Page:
In November, the IFI will visit the Cork Film Festival with Cork on Camera, featuring fiction and non-fiction films from the collection including work by Louis Marcus; newsreels featuring the city and county from 1916 to the 1960s, and travelogues from the 1930s to the 1960s.
Finally, in December, the IFI will visit The Model Arts Centre in Sligo to present a screening of A Snapshot of Sligo featuring documentaries about William Butler Yeats; amateur films by Kevin Murray and others showing Sligo Town and environs; Sligo in the newsreels; and a film by internationally respected geographer JC Coleman, Journey into Sligo (1950).
As well as the Local Films for Local People events running throughout the year, the IFI will have a number of other regional events such as the Traveller Pride programme at Triskel Arts Centre in Co. Cork in February, and films screening in our ongoing collaboration with the Belltable in Limerick.
LOCAL FILMS FOR LOCAL PEOPLE 2018: SCHEDULE & BOOKING DETAILS
MARCH: The Wexford Arts Centre
Telephone: (053) 912 3764 Email: firstname.lastname@example.org
MAY: Droichead Arts Centre, Co.Louth
Telephone: (041) 98 33946 Email: email@example.com
MAY 11th: Leitir Móir, Galway
JULY (TBC): Galway Film Fleadh
Telephone: 091-569777 or online at http://www.tht.ie.
SEPT: Mermaid Arts Centre, Bray, Co. Wicklow
Telephone: (01) 272 4030, Email: firstname.lastname@example.org
NOV: Cork Film Festival
Telephone: (021) 427 1711 Email: email@example.com
DEC: The Model Arts Centre, Sligo
Telephone: (071) 914 1405 Email: firstname.lastname@example.org
For more media information and images please contact Michelle McDonagh (email@example.com) at the IFI Press Office on 01 679 5744.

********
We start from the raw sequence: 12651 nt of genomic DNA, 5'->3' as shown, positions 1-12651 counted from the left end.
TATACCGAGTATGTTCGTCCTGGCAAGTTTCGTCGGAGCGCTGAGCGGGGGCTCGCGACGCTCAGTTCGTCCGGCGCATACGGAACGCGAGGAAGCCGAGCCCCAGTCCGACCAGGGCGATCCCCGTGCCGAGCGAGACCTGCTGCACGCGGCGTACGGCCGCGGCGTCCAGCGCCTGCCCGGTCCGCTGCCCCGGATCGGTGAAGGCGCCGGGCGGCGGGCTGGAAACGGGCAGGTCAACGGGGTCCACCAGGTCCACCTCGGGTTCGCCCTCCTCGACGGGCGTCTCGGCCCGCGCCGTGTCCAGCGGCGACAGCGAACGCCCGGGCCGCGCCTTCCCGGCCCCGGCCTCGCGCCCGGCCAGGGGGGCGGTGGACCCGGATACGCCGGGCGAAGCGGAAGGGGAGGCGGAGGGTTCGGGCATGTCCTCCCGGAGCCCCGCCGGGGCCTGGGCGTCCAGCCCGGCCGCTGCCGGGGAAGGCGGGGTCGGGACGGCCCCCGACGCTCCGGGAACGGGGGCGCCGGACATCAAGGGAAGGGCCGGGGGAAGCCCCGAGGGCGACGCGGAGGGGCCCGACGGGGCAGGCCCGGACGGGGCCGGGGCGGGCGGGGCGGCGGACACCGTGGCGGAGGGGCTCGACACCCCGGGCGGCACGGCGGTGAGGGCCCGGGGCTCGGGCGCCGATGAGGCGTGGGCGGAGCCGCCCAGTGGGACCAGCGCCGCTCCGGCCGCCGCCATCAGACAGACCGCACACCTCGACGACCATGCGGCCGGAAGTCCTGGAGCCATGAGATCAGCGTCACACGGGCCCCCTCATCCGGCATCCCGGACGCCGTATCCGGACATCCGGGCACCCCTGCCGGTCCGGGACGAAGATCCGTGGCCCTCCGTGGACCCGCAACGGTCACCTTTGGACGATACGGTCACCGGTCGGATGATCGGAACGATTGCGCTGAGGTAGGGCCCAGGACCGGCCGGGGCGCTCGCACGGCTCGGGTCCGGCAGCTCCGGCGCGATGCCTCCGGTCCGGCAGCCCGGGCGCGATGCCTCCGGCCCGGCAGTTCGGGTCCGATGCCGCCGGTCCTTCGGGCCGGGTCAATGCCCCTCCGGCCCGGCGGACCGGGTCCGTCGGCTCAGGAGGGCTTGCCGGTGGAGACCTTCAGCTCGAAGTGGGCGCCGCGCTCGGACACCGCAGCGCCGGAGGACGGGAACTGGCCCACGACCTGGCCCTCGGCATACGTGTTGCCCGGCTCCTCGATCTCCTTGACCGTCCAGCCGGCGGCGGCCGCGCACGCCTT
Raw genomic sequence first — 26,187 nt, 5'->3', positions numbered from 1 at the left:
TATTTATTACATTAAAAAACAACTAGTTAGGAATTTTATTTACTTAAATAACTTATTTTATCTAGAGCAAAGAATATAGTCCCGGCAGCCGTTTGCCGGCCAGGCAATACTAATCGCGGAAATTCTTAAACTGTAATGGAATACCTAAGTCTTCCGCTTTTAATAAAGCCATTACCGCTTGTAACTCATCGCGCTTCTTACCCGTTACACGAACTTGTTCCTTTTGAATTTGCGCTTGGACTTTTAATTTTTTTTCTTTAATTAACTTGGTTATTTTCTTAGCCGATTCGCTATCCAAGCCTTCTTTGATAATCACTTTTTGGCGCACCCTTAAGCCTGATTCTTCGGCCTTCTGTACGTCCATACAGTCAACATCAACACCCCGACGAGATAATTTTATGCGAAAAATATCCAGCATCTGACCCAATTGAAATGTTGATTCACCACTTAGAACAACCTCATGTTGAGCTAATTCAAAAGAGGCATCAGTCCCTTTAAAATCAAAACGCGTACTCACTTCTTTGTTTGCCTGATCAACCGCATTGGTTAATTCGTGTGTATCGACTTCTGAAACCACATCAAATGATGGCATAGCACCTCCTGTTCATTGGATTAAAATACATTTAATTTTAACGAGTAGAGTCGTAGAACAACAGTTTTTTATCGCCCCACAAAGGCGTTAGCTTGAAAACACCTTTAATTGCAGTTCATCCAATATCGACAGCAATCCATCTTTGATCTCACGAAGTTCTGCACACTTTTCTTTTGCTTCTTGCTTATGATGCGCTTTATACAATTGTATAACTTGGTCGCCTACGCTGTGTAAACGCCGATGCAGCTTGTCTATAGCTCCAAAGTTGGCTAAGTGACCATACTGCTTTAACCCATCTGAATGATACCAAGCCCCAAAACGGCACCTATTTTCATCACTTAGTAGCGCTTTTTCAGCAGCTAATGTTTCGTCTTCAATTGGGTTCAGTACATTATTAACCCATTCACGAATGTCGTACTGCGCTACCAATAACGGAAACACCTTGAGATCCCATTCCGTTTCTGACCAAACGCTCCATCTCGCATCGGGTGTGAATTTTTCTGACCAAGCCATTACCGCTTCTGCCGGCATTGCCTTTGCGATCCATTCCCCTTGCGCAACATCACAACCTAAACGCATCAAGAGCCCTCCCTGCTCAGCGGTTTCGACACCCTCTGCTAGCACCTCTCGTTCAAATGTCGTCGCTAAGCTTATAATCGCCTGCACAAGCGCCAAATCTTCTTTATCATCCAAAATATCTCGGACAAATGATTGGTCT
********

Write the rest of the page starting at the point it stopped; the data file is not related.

The IFI acknowledges the financial support of the Arts Council.
NOTES FOR EDITORS
ABOUT THE IFI
The Irish Film Institute is Ireland’s national cultural institution for film. It provides audiences throughout Ireland with access to the finest independent Irish and international cinema; it preserves and promotes Ireland’s moving image heritage through the IFI Irish Film Archive, and it provides opportunities for audiences of all ages and backgrounds to learn and critically engage with film.
ABOUT LOCAL FILM FOR LOCAL PEOPLE
The Local Films for Local People Project sees collections of local-interest films being brought back to the communities in which they were made. This annual programme, launched in 2014, will this year travel to Cavan, Wexford, Carlow, Limerick and Galway.
ABOUT THE IFI IRISH FILM ARCHIVE
The IFI is a custodian of Ireland’s unique moving image heritage. As the home of the national collection of moving image, the IFI Irish Film Archive is at the centre of this activity, comprising a collection of over 30,000 cans of film and 10,000 broadcast tapes documenting Ireland’s past and present from 1897 to the present day, chronicling the social, political and cultural development of modern Ireland. The mission of the IFI Irish Film Archive is to acquire, preserve and provide access to Ireland’s moving image collections and associated materials for the benefit of current and future generations
A FANTASTIC WOMAN
ARCHIVE AT LUNCHTIME: MARCH 2018
THE SHAPE OF WATER
YOU WERE NEVER REALLY HERE
The IFI is supported by The Arts Council